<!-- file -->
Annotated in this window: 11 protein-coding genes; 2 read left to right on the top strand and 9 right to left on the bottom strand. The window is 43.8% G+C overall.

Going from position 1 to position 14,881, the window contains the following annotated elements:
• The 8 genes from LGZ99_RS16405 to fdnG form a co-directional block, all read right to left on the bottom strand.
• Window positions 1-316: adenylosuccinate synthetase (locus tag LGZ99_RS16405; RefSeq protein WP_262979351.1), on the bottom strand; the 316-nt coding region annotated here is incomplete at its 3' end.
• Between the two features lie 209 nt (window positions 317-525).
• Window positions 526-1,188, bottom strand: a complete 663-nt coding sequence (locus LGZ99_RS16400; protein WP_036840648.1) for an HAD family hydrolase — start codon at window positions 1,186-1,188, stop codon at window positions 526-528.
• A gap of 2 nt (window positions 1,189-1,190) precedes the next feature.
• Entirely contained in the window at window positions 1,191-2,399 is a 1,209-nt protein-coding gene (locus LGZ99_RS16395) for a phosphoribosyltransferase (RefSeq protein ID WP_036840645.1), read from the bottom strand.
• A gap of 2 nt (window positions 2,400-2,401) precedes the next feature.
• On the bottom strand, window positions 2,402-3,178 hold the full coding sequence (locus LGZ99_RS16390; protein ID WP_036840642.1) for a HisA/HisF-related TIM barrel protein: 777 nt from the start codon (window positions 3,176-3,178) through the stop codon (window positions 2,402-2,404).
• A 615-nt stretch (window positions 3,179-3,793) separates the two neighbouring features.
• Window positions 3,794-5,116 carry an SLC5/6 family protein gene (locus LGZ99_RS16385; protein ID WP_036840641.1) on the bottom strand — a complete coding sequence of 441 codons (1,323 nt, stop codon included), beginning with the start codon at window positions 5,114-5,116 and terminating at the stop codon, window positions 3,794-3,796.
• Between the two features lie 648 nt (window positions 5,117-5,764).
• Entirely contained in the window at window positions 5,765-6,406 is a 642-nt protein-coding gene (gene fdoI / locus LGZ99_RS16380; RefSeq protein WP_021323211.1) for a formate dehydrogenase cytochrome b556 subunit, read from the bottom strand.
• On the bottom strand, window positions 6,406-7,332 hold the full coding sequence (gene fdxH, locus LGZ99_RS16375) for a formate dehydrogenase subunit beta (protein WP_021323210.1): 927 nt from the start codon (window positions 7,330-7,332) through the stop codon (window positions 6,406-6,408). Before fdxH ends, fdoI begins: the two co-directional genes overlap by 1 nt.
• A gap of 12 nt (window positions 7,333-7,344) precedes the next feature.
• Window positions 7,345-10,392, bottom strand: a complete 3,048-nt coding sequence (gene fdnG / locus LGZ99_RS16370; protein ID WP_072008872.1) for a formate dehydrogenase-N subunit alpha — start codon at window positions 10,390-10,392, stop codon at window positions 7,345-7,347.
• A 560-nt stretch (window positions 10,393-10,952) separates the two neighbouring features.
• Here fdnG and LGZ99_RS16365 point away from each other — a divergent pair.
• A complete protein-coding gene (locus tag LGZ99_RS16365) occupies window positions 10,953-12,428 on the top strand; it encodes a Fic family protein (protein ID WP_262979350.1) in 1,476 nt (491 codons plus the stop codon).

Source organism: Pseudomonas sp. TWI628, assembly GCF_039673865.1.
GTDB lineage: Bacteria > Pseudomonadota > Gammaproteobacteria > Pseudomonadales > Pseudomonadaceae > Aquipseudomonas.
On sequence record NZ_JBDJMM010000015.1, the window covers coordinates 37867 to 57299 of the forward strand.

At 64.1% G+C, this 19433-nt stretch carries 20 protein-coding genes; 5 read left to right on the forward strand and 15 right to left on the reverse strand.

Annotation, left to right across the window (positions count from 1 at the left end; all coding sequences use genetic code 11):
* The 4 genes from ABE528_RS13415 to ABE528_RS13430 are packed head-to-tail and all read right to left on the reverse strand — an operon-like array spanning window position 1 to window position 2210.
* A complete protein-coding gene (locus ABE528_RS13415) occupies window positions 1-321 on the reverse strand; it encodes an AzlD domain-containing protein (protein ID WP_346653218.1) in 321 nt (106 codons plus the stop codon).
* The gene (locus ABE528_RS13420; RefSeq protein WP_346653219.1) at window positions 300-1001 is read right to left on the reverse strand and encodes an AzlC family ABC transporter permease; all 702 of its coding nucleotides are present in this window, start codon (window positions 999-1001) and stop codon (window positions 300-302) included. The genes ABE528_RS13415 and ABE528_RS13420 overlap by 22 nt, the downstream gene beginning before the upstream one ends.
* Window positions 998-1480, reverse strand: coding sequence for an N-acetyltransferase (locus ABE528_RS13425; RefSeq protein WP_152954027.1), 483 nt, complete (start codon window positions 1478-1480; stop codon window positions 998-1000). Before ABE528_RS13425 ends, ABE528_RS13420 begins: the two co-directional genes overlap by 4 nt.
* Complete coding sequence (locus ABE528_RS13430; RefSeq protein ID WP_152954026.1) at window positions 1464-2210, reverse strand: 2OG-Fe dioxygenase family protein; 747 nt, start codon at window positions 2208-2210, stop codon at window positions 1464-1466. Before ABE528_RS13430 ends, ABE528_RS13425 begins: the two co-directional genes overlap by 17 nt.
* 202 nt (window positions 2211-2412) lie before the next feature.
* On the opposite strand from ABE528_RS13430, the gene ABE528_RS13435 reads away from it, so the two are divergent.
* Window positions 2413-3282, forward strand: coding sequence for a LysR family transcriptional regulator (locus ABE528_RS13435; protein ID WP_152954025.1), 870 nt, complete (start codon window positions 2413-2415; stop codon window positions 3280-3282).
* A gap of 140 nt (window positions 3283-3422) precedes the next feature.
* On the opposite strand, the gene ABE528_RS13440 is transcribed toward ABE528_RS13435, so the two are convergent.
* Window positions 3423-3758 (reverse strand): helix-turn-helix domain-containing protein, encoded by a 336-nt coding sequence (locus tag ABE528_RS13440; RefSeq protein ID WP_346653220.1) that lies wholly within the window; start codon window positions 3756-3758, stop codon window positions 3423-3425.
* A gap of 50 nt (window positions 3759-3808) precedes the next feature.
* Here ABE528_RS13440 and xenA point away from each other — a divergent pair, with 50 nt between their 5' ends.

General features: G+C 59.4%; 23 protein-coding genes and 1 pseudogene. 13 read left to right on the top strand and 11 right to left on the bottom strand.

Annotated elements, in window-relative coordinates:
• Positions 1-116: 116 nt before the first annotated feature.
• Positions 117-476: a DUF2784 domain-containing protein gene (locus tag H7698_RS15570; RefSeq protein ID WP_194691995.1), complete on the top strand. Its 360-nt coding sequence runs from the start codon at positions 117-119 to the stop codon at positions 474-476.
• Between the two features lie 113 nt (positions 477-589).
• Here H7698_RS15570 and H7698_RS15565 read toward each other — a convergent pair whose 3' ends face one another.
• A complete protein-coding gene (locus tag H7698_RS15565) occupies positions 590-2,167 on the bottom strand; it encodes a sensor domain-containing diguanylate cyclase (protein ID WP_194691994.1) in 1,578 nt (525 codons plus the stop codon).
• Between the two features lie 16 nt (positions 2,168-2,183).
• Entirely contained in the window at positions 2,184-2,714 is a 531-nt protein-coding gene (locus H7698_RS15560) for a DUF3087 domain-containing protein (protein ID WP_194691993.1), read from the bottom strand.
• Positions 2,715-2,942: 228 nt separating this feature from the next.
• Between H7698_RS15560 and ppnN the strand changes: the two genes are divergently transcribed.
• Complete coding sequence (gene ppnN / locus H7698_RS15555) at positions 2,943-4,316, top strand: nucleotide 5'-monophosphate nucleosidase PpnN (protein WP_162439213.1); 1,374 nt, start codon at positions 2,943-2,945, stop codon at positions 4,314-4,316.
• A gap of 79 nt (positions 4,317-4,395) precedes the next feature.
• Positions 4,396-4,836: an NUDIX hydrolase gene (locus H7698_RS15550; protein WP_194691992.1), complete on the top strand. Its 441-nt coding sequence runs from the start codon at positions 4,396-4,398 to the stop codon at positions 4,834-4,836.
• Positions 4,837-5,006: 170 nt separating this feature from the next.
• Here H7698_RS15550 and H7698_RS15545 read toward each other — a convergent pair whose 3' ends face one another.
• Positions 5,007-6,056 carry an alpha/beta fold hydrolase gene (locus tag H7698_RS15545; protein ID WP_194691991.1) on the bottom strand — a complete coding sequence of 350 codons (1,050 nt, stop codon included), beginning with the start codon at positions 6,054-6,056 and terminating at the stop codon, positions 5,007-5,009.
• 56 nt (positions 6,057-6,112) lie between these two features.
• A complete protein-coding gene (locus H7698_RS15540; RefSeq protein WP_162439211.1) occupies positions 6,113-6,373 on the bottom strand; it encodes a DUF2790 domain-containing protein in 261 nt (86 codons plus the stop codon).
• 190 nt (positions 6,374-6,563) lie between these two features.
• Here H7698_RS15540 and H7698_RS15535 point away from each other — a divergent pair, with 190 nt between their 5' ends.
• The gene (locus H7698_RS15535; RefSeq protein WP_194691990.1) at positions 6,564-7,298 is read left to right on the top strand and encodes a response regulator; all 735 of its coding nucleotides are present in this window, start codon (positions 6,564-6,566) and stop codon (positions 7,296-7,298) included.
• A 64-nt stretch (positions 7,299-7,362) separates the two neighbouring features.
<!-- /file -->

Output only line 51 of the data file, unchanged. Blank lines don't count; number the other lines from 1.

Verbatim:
• A gap of 79 nt (positions 4,317-4,395) precedes the next feature.